If we focus on consumer sovereignty, notice-and-choice should work. This minimizes the need to figure out how much consumers value privacy and why; it enables competition on privacy; and the market can cater to consumers’ preference heterogeneity. Notice-and-choice is difficult, but we should try to fix it. However, even experts can’t tell what will happen to privacy in the future; and consumers can’t tell how their information disclosures are affected by information disclosures of other consumers.

Taxonomy of consumer data uses:

• order fulfillment (responding to consumer request). For consumers’ mail orders, it’s not surprising that retailer will tell shipper your address. This directly serves the transaction the consumer wanted, and it’s unthreatening. Leave this out of the regulation.

• Profitable re-uses that consumer may not directly like. Need to distinguish between deals consumer would be willing to strike (data-for-content) and unacceptable deals.

When marketers deceives consumers, it trains them not to trust anyone. This is a harm to society. Ad hoc case-based enforcement doesn’t fix this harm.

Teaching consumers is hard, even if both parties are motivated. This is the basic problem with “disclosures.” But when advertisers don’t have full incentive to be forthcoming, consumers are even less likely to learn.

When the market price is zero, it’s hard for consumers to discount the price further to reflect the costs of privacy risks. Micro-payments actually solve this problem (we saw some of these advantages with the move from broadcast TV to cable TV) but micro-payment service providers create their own privacy paradox.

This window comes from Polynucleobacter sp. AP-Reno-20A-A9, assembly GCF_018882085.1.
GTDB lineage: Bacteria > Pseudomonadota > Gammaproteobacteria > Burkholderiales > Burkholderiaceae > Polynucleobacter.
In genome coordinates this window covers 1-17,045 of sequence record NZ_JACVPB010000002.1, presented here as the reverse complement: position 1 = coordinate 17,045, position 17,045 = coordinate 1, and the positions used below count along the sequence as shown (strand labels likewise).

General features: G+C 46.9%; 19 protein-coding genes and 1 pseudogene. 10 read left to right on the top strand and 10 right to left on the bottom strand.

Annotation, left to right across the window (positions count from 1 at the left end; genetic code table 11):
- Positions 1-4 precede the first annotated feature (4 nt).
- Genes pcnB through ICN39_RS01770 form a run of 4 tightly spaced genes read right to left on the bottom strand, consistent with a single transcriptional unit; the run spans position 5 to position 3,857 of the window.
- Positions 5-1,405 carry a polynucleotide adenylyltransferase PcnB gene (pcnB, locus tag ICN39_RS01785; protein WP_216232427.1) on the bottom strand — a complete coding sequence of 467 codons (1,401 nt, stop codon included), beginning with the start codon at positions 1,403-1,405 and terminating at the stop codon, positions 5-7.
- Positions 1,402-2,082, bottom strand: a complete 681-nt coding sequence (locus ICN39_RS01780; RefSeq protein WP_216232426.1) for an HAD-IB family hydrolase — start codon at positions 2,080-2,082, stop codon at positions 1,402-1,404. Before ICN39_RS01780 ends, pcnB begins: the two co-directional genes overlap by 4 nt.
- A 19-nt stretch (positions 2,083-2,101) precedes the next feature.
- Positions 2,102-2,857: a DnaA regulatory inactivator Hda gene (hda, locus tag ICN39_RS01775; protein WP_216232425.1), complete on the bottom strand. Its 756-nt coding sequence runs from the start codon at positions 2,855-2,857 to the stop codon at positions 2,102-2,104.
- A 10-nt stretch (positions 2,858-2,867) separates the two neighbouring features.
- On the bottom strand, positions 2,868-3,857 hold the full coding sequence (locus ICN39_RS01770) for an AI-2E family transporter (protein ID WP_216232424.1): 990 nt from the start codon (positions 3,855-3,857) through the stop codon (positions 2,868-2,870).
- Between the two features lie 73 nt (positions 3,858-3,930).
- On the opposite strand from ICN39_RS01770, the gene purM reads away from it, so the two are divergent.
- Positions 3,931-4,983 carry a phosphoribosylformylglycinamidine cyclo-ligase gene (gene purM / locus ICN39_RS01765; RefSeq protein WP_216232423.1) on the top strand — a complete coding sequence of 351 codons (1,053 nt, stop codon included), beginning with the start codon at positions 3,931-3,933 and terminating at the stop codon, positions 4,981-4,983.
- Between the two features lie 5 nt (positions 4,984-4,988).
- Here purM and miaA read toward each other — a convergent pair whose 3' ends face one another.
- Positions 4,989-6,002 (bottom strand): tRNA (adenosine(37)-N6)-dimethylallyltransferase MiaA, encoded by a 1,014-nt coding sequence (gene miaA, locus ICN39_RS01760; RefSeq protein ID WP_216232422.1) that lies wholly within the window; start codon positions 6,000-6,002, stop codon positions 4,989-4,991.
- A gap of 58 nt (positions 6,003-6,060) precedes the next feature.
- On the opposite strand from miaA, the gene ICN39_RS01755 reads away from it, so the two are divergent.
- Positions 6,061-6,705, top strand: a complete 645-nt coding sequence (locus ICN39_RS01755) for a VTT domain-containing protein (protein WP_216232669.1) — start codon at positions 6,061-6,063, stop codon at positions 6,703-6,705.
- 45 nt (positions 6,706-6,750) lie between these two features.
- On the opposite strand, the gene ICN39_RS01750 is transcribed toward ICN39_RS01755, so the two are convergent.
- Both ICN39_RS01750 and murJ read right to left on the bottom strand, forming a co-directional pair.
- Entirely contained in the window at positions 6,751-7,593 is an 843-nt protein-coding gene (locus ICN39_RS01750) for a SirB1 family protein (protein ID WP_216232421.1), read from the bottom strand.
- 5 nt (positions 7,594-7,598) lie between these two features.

We should be open to private law solutions, such as trustworthy intermediaries or the adoption of liability-type commitments.

Panel 2

Ryan Calo moderated this discussion, which didn’t have presentations. Because I was part of the panel, my notes are a little sketchy.

Aleecia McDonald: Definition of behavioral advertising = advertising that’s based on data collected about individuals about the websites they visited and their search terms and used to create a profile to trigger ads. Behavioral advertising can be done on a third-party or first-party (e.g., Amazon) basis. Some folks believe that online behavioral advertising only means third party behavior.

Laura Kornish: Can self-regulation work? The Behavioral Advertising icon has been around a year. The icon and linked information doesn’t answer the Qs very well of why the ads are appearing. It’s not working so well, and she’s not sure why. It depends on whether educating consumers about behavioral advertising is a technical challenge. If it is, the icon probably isn’t salvageable. In contrast, it would work if consumers get clear information about why they are getting the ads.

Eric Goldman: the point of advertising is a conversation between marketers who want to sell and consumers who want to buy. If behavioral advertising improves the conversation, there’s no problem that regulation needs to fix.